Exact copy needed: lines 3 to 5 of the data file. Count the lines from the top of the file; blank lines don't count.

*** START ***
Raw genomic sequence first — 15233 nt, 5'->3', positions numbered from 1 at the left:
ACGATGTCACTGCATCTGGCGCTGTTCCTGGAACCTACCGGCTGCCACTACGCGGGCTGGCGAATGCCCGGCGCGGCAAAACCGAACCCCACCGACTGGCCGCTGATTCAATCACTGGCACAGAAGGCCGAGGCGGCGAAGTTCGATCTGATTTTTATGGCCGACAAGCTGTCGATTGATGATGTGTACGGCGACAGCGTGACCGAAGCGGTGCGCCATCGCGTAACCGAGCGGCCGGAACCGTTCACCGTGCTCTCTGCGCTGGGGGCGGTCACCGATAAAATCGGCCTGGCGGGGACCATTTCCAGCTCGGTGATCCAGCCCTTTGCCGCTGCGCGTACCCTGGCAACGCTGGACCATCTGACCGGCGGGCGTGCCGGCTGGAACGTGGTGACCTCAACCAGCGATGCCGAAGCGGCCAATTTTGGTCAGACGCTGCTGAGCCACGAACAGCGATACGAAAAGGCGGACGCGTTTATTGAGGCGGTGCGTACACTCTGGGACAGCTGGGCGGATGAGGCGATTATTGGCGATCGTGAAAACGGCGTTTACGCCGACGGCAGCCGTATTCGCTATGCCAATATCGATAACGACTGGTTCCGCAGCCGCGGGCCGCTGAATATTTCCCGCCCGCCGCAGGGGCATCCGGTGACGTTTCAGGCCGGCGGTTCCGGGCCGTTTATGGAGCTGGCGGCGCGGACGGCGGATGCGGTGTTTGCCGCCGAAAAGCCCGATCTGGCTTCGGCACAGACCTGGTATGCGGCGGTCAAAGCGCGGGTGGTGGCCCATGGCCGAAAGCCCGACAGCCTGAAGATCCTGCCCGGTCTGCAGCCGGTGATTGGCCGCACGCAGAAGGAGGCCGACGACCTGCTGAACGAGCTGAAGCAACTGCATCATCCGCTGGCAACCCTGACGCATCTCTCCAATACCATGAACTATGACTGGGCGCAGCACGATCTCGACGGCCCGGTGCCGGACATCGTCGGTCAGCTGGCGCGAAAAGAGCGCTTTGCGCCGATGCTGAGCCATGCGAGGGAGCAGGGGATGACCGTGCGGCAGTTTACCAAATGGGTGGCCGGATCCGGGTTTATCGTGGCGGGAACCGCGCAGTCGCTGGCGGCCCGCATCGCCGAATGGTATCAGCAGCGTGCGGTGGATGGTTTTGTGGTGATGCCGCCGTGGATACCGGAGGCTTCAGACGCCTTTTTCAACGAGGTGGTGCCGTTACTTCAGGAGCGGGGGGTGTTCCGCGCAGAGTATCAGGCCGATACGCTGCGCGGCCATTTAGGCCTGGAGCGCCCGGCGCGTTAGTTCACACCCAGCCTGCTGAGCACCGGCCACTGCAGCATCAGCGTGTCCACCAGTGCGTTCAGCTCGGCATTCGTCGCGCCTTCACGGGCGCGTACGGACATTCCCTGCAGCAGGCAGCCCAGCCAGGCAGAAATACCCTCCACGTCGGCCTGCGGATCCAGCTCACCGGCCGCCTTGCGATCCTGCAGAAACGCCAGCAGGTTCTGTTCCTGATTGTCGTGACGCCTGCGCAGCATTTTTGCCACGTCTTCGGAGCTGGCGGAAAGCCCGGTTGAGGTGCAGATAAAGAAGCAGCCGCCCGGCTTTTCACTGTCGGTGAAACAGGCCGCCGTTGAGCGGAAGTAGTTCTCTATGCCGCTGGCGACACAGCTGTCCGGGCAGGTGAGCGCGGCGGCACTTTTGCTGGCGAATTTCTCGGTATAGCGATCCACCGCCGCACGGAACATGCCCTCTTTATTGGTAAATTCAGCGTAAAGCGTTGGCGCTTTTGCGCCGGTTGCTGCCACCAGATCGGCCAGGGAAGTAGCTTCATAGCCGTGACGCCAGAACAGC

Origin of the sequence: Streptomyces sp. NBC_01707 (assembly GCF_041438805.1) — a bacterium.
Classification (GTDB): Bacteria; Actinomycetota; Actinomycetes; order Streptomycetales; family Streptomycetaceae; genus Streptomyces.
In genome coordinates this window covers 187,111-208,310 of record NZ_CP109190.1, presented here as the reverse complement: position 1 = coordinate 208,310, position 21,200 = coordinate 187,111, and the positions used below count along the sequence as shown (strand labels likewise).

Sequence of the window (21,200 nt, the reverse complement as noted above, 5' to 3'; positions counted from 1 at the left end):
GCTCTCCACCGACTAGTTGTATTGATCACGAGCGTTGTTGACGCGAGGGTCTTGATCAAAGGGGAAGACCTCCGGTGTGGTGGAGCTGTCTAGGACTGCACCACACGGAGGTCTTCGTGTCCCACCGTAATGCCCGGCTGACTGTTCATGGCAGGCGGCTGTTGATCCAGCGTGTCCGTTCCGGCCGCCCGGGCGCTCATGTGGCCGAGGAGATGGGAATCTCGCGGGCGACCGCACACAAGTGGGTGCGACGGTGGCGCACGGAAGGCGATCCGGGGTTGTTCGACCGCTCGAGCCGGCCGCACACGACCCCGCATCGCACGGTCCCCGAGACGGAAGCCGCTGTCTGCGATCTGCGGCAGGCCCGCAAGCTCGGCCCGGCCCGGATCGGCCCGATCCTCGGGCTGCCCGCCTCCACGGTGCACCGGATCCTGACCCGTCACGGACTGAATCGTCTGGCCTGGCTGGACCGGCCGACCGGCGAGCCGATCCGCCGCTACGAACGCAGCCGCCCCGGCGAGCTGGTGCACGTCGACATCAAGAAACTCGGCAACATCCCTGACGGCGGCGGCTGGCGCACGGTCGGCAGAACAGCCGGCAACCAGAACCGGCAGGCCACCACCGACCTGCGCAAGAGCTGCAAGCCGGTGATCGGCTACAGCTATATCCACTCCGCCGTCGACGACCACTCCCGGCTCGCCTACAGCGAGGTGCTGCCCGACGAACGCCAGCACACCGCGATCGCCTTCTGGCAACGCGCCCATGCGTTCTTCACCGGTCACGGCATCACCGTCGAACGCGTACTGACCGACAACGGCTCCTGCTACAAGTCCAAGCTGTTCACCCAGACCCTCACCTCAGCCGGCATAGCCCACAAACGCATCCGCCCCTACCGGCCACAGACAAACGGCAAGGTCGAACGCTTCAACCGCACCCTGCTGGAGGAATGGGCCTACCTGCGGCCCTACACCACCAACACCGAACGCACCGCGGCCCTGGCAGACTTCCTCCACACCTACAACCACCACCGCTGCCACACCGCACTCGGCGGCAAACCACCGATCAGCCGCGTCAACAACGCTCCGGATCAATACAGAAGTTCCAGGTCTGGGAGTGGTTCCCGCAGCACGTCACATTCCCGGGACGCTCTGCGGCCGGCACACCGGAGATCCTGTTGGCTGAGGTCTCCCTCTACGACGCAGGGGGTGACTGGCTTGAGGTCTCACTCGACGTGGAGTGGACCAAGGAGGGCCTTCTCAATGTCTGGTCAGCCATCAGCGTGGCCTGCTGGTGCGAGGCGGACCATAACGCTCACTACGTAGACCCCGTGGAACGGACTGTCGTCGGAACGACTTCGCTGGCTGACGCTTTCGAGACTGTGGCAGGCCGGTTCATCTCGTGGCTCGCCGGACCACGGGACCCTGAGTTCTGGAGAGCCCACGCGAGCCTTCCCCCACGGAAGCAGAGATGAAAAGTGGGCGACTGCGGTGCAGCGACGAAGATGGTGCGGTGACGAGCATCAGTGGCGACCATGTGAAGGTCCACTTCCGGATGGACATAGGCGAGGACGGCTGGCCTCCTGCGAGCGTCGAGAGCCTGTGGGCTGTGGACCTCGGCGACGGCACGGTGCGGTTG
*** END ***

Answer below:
Origin of the sequence: Streptomyces sp. NBC_01707 (assembly GCF_041438805.1) — a bacterium.
Classification (GTDB): Bacteria; Actinomycetota; Actinomycetes; order Streptomycetales; family Streptomycetaceae; genus Streptomyces.
In genome coordinates this window covers 187,111-208,310 of record NZ_CP109190.1, presented here as the reverse complement: position 1 = coordinate 208,310, position 21,200 = coordinate 187,111, and the positions used below count along the sequence as shown (strand labels likewise).